On her wedding night, Marie Antoinette is left confused and tearful by Louis, who admits he is incapable of being a husband... She soon becomes a hopeless forsaken figure at Versailles...
Denied the love of a husband and the counsel of trusted friends, Marie Antoinette becomes a pawn in the hands of the dishonest Duke of Orléans - cousin of Louis - who plays her against Du Barry: "Conquer Paris", he said, "and you will conquer Madame Du Barry."
Left into the companionship of a small circle of frivolous court favorites, Marie Antoinette becomes the most lavishly dressed woman in France, losing fortunes at the gambling tables... There she meets a Swedish nobleman with whom she falls in love, the attractive Count Axel de Fersen (Tyrone Power).
When the alliance with Austria is threatened, Marie Antoinette is persuaded by Count de Mercey (Henry Stephenson), her mother's clever ambassador, to give a ball at which she can in public recognize Madame Du Barry... Instead, her insulting manner toward the mistress of the king enrages Louis XV who informs her that he is annulling her marriage and he is sending her back to Austria...
Marie Antoinette goes to the Count de Mercey for help, where she meets there Axel de Fersen who reaffirm his love for her...
The sudden death of Louis XV places her husband on the throne and Marie Antoinette finds herself Queen of France... Fersen, realizing that he could not dare to love a queen, leaves her that night and sails for America...
Marie Antoinette, determined to become a good queen bears a son and a daughter... The king (a loving father) had not sufficient strength of character or power of decision to combat the influence of court factions...
Marie Antoinette's close associations with the more dissipated members of the court aristocracy prompted her enemies to circulate false and insulting reports of her alleged extramarital affairs... These vilifications culminated in the 'Affair of Diamond Necklace' in which the queen was unjustly accused...
Duke of Orléans plots against the throne and becomes a leader in the Revolution... As a result, Marie Antoinette becomes the main target of the popular agitators, and the royal family hostages of the Revolutionary movement...
Count Fersen, hearing of Marie Antoinette's danger, goes to her and arranges an escape from Paris...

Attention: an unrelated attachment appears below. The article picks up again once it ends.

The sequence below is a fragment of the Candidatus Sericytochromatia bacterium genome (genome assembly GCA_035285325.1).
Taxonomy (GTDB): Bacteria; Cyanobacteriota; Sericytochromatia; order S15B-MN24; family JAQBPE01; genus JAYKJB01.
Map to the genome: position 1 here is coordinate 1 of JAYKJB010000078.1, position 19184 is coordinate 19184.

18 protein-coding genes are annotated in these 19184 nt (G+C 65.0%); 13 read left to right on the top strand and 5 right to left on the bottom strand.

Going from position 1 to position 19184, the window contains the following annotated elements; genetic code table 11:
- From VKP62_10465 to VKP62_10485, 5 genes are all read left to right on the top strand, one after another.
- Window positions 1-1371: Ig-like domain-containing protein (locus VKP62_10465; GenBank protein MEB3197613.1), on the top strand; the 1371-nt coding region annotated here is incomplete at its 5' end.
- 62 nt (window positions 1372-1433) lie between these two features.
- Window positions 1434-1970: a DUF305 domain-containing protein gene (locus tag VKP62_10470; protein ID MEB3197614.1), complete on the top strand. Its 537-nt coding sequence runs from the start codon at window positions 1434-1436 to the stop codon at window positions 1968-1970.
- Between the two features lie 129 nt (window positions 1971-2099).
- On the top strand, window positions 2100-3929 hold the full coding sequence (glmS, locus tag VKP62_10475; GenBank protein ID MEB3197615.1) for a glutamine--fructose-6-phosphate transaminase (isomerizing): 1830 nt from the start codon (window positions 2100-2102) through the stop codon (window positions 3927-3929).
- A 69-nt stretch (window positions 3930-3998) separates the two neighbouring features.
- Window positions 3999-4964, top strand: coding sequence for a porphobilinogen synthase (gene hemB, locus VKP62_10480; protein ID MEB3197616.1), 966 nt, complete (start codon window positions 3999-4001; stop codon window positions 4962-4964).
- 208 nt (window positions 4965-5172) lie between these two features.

Norma Shearer, billed by M.G.M as "The First Lady of the Screen" receives her sixth Oscar nomination for her performance... She plays with dignity the title role of Marie Antoinette, the unfortunate French queen sank to the deepness of cell, tumbrel and guillotine...
Tyrone Power is convincing as the Swedish nobleman who gave the ill-fated monarch romantic surcease...
Robert Morley makes a memorable film debut, playing the feeble-minded Louis XVI - a role that earned him an Academy Award nomination...
John Barrymore plays King Louis XV and in flashing traces of his old sardonic glee, he says: "The state will last my time. After me the deluge!"
Norma Shearer "come-back" picture, is an elaborate costume masterpiece, glamorized in satin wardrobes, elaborate costumes, elegant huge sets... It traces the life of the Austrian princess who becomes queen of France covering her romantic attachment for the Swedish Count Axel de Fersen...
*** This review may contain spoilers ***
At the time, only MGM could bring forth this overproduced, lavish drama detailing the rise and fall of Marie Antoinette and her husband Louis XVI of France. Their preference for elaborate sets and ornate costumes made this story a natural for the studio to give it all their best and bring that dazzling, rococo period to life. The casting of Norma Shearer in the title role -- one of the perks of being married to Irving Thalberg who had had this movie in production for more than a year before its release in 1938 and was in many ways the person above Louie B. Mayer -- is a bit of an irony since she at the time was considered the Queen of MGM, now its Widow, at the height and end of her acting career. Never allowing her Adrian costumes to out-wear her, her rendition of Marie-Antoinette is moving, convincing as a girl about to be married, who evolves into a woman aware of her position as Queen of France but is a little out-of-touch, and who later becomes one of the many victims who lost their heads under the guillotine's deadly blade. One of her finer performances, she was Oscar nominated but lost to Bette Davis who won for JEZEBEL. Robert Morley, a character actor who made his film debut in MARIE ANTOINETTE and went on to appear in many films until the 80s, is also dead-on as the awkward Louis XVI and was also nominated for his supporting role but lost to Walter Brennan for KENTUCKY.